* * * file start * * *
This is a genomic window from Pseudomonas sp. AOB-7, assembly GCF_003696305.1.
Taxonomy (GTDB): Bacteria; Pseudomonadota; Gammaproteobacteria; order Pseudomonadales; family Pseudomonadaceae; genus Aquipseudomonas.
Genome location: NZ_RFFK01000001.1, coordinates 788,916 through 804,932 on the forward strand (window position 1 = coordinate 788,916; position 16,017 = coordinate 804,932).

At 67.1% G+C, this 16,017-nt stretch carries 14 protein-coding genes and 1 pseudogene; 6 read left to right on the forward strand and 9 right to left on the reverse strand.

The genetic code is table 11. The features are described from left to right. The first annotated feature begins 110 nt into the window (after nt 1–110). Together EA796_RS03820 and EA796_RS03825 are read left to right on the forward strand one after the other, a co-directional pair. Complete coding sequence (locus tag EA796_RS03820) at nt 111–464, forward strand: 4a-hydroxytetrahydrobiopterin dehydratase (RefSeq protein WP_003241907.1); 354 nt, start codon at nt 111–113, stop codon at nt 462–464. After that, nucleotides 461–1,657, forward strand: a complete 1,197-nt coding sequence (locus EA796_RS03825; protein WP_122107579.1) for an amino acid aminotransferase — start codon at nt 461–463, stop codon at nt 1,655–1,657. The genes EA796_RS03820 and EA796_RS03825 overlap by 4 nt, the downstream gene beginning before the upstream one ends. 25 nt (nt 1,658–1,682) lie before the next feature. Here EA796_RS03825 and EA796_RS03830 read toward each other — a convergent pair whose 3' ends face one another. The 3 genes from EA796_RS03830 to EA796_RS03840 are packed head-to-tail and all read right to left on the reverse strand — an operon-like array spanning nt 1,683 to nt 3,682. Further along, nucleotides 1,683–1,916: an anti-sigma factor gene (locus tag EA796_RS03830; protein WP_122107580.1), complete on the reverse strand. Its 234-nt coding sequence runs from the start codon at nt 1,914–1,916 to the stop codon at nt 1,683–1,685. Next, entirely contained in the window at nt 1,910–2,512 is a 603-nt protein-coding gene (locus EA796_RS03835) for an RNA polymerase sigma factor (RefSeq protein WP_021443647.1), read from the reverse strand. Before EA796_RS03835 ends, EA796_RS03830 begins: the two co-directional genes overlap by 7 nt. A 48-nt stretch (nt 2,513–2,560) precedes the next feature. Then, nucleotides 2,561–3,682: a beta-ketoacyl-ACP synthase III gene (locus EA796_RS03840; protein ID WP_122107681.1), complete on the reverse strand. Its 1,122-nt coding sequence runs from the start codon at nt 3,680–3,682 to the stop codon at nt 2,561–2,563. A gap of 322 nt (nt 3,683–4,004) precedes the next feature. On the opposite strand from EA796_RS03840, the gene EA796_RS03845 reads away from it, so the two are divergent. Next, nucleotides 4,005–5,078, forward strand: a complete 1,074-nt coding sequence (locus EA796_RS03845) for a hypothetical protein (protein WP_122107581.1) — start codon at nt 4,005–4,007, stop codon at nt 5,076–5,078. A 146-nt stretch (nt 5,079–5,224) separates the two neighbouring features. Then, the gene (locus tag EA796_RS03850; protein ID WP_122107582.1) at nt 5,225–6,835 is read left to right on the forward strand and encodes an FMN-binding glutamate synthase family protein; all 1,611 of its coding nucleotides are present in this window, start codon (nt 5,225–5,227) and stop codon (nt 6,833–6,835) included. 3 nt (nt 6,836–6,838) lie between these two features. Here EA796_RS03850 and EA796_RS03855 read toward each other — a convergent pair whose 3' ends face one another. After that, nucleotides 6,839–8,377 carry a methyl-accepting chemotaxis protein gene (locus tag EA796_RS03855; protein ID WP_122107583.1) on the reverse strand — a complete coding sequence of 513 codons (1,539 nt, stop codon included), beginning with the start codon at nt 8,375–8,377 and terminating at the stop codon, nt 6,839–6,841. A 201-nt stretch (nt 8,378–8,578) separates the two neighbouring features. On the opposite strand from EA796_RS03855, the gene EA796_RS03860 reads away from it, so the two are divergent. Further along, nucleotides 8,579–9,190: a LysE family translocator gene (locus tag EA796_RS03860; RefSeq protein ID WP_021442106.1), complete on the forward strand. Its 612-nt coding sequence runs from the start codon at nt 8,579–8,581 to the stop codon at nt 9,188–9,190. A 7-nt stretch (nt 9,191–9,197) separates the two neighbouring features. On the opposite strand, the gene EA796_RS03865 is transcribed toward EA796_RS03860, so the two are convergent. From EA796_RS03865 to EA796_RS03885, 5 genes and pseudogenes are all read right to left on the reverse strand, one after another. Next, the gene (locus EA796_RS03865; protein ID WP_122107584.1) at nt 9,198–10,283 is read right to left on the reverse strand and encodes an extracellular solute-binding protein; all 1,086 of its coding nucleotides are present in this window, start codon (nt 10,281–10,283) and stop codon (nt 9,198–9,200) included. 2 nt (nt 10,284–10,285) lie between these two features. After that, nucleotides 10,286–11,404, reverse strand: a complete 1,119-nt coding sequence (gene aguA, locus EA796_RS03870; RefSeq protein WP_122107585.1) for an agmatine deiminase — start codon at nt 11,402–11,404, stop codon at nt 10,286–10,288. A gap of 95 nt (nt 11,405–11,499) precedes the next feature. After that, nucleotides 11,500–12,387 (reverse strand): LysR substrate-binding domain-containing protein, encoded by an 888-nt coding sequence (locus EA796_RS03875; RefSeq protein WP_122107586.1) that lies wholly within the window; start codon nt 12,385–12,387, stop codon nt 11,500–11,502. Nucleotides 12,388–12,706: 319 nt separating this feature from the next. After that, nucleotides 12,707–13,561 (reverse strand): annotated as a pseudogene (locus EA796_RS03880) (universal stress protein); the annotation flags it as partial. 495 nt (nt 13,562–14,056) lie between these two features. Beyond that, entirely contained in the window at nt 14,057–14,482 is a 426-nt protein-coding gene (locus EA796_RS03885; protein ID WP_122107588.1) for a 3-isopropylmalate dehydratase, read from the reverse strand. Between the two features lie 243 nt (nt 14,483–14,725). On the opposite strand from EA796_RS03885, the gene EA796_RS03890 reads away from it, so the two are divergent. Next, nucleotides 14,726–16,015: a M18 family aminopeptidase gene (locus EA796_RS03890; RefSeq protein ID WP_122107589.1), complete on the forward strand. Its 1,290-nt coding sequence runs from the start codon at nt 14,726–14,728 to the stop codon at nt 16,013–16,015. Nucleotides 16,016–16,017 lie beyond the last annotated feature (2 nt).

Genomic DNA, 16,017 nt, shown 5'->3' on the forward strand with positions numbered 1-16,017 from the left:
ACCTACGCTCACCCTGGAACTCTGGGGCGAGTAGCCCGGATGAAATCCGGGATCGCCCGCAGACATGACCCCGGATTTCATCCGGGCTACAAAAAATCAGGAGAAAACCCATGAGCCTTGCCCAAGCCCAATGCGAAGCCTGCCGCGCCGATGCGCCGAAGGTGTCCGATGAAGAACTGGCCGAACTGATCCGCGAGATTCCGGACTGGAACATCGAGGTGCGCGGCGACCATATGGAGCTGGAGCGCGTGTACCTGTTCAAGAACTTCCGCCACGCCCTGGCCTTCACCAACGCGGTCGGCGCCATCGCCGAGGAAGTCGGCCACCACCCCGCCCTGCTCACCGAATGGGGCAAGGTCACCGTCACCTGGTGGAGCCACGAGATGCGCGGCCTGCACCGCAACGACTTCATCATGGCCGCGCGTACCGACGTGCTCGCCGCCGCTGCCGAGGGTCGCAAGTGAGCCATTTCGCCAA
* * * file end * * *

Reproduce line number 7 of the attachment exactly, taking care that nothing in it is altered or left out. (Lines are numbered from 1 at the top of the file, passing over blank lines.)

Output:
ACCTACGCTCACCCTGGAACTCTGGGGCGAGTAGCCCGGATGAAATCCGGGATCGCCCGCAGACATGACCCCGGATTTCATCCGGGCTACAAAAAATCAGGAGAAAACCCATGAGCCTTGCCCAAGCCCAATGCGAAGCCTGCCGCGCCGATGCGCCGAAGGTGTCCGATGAAGAACTGGCCGAACTGATCCGCGAGATTCCGGACTGGAACATCGAGGTGCGCGGCGACCATATGGAGCTGGAGCGCGTGTACCTGTTCAAGAACTTCCGCCACGCCCTGGCCTTCACCAACGCGGTCGGCGCCATCGCCGAGGAAGTCGGCCACCACCCCGCCCTGCTCACCGAATGGGGCAAGGTCACCGTCACCTGGTGGAGCCACGAGATGCGCGGCCTGCACCGCAACGACTTCATCATGGCCGCGCGTACCGACGTGCTCGCCGCCGCTGCCGAGGGTCGCAAGTGAGCCATTTCGCCAA